As gay activists nationwide remain preoccupied with sweeping protests in California over passage of a gay marriage ban, Connecticut quietly started issuing gay marriage licenses today.

Clerks were emailed shortly after 9:30 a.m. that they could begin issuing gay marriage licenses, Manchester Town Clerk Joseph Camposeo, president of the Connecticut Town Clerks Association told The Associated Press.

Peg Oliveira and Jennifer Vickery were the first couple to be married in a brief ceremony led by a state appellate court judge.

“I feel so happy,” Vickery, a 44-year-old lawyer, told The Associated Press. “It's so much more emotional than I expected.”

The Connecticut Supreme Court announced October 10th that gay couples have the right to marry, just five months after the California Supreme Court concluded the same, becoming only the third state in the United States to allow gay marriage after Massachusetts and California.

“Interpreting our state constitutional provisions in accordance with firmly established equal protection principles leads inevitably to the conclusion that gay persons are entitled to marry the otherwise qualified same sex partner of their choice,” the justices wrote. “To decide otherwise would require us to apply one set of constitutional principles to gay persons and another to all others.”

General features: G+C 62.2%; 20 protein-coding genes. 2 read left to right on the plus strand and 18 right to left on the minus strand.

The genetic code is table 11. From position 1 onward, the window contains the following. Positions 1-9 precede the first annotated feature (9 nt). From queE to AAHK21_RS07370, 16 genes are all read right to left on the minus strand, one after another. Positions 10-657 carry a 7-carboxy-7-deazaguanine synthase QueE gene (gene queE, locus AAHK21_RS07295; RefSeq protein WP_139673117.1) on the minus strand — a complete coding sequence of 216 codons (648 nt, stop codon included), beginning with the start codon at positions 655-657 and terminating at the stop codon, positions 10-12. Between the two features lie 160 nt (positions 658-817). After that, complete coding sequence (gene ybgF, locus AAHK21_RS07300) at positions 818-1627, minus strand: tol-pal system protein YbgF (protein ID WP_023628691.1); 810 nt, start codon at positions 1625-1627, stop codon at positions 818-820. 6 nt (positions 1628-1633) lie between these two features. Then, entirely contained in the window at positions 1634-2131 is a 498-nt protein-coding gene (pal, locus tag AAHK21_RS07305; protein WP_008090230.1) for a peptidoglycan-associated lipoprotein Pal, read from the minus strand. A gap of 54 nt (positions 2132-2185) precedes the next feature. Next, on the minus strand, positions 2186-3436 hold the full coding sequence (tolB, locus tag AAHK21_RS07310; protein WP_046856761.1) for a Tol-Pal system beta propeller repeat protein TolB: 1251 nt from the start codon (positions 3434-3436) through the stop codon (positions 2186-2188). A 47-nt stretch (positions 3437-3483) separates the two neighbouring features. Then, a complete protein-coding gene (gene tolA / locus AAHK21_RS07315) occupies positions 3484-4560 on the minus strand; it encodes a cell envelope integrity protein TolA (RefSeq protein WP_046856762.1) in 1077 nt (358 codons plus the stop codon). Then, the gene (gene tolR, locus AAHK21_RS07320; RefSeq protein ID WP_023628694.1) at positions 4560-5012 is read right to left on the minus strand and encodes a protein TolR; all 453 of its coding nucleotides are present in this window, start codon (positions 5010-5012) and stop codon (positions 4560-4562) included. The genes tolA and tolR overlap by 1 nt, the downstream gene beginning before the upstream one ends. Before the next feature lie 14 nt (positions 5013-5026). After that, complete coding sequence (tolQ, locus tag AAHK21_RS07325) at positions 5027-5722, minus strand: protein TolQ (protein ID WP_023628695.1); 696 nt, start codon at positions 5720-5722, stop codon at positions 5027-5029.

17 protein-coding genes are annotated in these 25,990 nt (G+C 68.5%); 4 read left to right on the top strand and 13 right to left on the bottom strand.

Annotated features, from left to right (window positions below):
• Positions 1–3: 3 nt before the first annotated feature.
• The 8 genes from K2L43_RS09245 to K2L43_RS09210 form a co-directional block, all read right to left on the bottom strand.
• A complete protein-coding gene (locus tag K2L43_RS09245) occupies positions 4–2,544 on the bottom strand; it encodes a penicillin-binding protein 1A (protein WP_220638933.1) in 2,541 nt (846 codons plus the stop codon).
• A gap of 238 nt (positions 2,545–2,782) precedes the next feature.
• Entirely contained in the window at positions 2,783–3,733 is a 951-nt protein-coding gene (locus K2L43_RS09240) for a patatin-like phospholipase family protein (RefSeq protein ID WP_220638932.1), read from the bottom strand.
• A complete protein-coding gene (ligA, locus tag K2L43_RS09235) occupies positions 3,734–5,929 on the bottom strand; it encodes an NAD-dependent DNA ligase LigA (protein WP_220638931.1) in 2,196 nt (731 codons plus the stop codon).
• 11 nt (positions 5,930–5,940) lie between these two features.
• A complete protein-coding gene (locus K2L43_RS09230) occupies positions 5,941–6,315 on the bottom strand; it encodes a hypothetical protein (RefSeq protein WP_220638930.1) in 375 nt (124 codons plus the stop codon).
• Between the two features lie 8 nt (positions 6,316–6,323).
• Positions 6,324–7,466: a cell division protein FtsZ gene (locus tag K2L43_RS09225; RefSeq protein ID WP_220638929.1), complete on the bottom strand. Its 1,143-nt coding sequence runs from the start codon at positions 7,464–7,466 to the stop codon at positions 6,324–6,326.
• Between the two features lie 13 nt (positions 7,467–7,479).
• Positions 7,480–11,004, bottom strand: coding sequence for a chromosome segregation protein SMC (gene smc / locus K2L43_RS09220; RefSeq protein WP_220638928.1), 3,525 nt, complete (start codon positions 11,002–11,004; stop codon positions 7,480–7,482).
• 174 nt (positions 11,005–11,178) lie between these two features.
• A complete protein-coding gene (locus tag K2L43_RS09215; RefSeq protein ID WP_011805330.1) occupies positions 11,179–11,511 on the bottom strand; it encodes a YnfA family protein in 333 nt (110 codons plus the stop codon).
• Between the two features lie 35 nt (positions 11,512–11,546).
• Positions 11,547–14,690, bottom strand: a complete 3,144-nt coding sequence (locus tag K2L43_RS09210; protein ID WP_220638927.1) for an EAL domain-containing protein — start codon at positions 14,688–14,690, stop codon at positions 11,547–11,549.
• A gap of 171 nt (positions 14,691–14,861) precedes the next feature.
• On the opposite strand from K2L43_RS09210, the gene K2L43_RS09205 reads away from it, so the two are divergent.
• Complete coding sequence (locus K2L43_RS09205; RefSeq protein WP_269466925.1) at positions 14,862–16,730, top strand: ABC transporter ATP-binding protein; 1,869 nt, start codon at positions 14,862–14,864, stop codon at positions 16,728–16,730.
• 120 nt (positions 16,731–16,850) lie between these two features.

“[S]ame sex couples cannot be denied the freedom to marry.”

Connecticut enacted civil unions for gay couples in 2005. And in 2007 the state legislature introduced a bill that would allow gay marriage in the state, but failed to vote on it.

In their 4-3 Kerrigan and Mock V. Connecticut Department of Public Health decision the justices said marriage was a constitutional right that could not be denied.

But on Election Day, 18,000 California gay couples who had married between June and November found themselves in legal limbo as voters approved a constitutional amendment to ban gay marriage in the state, leaving only Connecticut and Massachusetts to recognize gay marriage.

In Connecticut, voters rejected a ballot initiative that would have forced an expensive constitutional convention to discuss amending the state's constitution with a provision banning gay marriage.

Crestfallen gay activists see Connecticut as a bittersweet victory after losing California.

“The beginning of marriage equality in Connecticut today is a reminder that, despite our setback at the polls on November 4, we continue to make progress in our work to recognize and respect every family,” Parents, Families and Friends of Lesbians and Gays (PFLAG) Director of Communications Steve Ralls told On Top Magazine in an email.

“After a week of historic highs and heart-breaking lows, we can find great hope, and inspiration, in what is happening in Connecticut today,” Ralls said.

Gay marriage foes in Connecticut have vowed to ban gay marriage in the state.